Witness Comes Forward – D. B. Cooper Suspect Kenny Christiansen DID Bury Cash Behind His House After the Hijacking.

Kenny Christiansen’s house as it appeared in 2010. Kyle said he and his friends found buried money totaling more than $1,400 buried on the hill behind this house back in 1998. The bills, all 20’s, were dated 1984-85, when Christiansen still owned the property behind the house, making Christiansen the most likely person to have hidden it there.  The bills from the hijacking ransom are dated from 1969, so if they belonged to Christiansen, it was obviously laundered money if it originated from the Cooper hijacking.

(UPDATE: A 30-minute video has been uploaded to YouTube with Kyle’s interview. We apologize in advance for the traffic noise, which was unavoidable. The area of Bonney Lake, WA where Kenny Christiansen’s old house sits today has been built up tremendously in the last few years, but it was the place we HAD to film the video. The video is linked at the end of this article.)

Two weeks ago, a man I will call ‘Kyle’ approached me through Facebook with an incredible story. Kyle, who is a 33-year-old resident of Bonney Lake, Washington, said that he had watched a rerun of the Brad Meltzer’s Decoded TV episode on DB Cooper suspect Kenny Christiansen. While he was watching, he said, he heard the part where the cast and this writer discuss the urban rumor that Kenny had buried some cash on the empty lot (a wooded hill) he owned behind the main house.

Kyle said he was not a big fan of D.B. Cooper, although he had heard of him and knew the basic story, but few details beyond the general things known by most folks in the Great Northwest. However, when he saw the part about the possibility of buried money, he said he recognized Kenny’s house as the same place in Bonney Lake that he and some of his friends often played as kids. Not down the hill at the house itself, but up on the hill in the woods behind the house. He claimed he was the one who found the rumored money, and it wasn’t a rumor at all. It was TRUE, he said. And he could prove it.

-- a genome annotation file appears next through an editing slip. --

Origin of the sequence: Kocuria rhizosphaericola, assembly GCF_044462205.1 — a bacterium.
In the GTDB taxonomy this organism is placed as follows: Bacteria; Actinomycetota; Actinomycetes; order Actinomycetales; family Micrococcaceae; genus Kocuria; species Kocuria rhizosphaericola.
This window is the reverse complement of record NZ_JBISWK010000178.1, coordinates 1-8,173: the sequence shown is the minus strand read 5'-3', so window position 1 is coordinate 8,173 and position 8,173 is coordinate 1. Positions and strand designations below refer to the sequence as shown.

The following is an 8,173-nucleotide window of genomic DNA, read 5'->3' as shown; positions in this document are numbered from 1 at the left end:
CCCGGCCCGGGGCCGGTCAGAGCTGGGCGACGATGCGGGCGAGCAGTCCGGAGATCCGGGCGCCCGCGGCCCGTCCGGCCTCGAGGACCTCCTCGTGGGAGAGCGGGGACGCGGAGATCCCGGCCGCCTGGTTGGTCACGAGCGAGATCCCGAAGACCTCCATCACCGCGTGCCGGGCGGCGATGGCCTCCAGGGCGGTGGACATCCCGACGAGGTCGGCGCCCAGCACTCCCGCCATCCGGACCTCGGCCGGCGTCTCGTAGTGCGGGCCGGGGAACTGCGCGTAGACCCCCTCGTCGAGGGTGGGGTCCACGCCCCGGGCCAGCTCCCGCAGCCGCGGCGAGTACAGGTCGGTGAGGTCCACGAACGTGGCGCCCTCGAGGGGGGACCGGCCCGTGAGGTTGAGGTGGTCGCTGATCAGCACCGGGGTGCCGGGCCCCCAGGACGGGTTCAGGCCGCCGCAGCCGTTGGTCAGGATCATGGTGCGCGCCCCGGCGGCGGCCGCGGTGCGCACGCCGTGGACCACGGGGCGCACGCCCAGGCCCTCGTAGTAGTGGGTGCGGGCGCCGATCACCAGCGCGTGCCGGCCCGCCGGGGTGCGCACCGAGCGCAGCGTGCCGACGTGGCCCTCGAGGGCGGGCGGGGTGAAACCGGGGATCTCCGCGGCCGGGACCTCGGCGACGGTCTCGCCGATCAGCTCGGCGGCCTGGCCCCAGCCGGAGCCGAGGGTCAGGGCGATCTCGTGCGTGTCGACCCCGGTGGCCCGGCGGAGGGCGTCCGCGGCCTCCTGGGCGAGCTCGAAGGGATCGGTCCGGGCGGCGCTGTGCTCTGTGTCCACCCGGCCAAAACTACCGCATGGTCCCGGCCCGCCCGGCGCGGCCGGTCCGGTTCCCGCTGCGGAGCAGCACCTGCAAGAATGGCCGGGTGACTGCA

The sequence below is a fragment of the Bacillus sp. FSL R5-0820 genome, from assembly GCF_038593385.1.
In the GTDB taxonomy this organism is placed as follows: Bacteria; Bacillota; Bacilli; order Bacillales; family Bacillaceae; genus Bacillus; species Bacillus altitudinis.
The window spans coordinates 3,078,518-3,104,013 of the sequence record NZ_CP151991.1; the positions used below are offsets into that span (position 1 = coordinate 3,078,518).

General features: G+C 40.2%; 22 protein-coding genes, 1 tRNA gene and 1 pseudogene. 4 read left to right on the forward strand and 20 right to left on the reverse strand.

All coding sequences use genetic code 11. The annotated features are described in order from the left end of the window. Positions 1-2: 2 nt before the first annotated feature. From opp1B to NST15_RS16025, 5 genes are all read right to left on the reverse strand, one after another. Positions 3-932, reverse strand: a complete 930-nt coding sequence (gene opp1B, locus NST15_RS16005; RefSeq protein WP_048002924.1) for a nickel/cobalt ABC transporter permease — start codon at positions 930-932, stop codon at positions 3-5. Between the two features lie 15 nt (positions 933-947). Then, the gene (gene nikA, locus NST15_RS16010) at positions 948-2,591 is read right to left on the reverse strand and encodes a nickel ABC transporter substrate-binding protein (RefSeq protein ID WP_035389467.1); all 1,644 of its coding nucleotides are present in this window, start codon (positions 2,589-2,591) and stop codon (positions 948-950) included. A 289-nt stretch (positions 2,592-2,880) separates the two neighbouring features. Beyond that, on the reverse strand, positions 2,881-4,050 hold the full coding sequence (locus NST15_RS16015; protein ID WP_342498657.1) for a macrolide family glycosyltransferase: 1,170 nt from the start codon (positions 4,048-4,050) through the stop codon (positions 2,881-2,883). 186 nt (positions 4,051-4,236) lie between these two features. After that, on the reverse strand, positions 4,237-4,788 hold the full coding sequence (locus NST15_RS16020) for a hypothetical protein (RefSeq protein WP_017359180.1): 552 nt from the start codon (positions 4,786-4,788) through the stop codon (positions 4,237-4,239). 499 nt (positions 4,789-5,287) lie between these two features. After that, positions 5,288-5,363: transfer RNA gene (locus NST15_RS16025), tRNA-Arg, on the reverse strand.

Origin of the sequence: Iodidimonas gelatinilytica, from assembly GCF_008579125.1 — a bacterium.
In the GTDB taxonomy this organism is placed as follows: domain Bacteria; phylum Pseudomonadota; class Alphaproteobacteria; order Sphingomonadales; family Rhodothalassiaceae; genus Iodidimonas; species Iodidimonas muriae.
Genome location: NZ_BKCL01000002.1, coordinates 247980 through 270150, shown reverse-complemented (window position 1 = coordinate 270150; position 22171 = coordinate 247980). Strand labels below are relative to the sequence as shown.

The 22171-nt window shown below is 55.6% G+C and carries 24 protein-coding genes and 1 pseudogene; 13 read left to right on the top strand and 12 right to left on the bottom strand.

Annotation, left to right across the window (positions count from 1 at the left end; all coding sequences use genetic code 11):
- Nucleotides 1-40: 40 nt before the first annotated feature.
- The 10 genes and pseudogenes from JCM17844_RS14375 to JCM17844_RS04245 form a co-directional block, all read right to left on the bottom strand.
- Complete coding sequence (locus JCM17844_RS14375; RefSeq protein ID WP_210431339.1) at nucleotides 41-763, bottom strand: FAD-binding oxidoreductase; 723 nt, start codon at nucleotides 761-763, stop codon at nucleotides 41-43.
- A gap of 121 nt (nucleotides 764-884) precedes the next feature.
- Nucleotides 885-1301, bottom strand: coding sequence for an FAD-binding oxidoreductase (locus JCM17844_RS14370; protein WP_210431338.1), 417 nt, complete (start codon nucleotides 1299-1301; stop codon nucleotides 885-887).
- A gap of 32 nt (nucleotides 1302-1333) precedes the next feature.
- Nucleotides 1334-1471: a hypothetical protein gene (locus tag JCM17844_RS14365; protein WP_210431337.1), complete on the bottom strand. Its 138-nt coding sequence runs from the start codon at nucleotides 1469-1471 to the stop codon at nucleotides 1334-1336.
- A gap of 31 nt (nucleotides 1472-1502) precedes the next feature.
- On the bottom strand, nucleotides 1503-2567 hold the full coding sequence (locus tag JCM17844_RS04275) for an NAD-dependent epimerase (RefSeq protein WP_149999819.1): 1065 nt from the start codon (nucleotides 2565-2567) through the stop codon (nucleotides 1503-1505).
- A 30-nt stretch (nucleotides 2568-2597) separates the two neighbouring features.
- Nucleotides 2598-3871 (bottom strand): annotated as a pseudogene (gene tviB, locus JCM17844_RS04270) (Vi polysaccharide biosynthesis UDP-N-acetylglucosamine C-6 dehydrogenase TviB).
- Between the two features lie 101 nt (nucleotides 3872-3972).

Of course, I get contacts about the Cooper case from time to time. Some are well-meaning, others are just plain crazy. My job is to filter the wheat from the chaff. So the first thing I did was to qualify him as a witness. I checked his Facebook page, his history on Google, and his friends’ list. Everything seemed normal enough. Kyle liked to post up about his vehicle, BBQ’s, his girlfriend – basically the usual stuff you see from a normal Facebook user. I checked his employment. He was a shoe salesman for an upscale department store chain in Bellevue. He had been trying to reach me for a couple of weeks, he said.

So far, so good. But did he have any proof of his claim?

He said:  “I have pictures of the money. And I wasn’t the only one who was there when we found it.”


“Yes,” he said. “My friends and I were playing up there when we found it.”


Kyle’s story was becoming more interesting by the minute. Now he claimed he not only could provide other witnesses to the find, but had pictures of the money. I checked Kyle out further and found he was local to the Bonney Lake/Sumner area and had graduated from Sumner High School. His childhood home address was just a short distance from Kenny Christiansen’s house. We exchanged a few messages, and then I asked him to meet me for an initial interview at the Rock Pizza and Tavern in Lakeland Hills, a neighborhood between Auburn and Bonney Lake. He agreed, and we met there on the evening of July 20th for about an hour.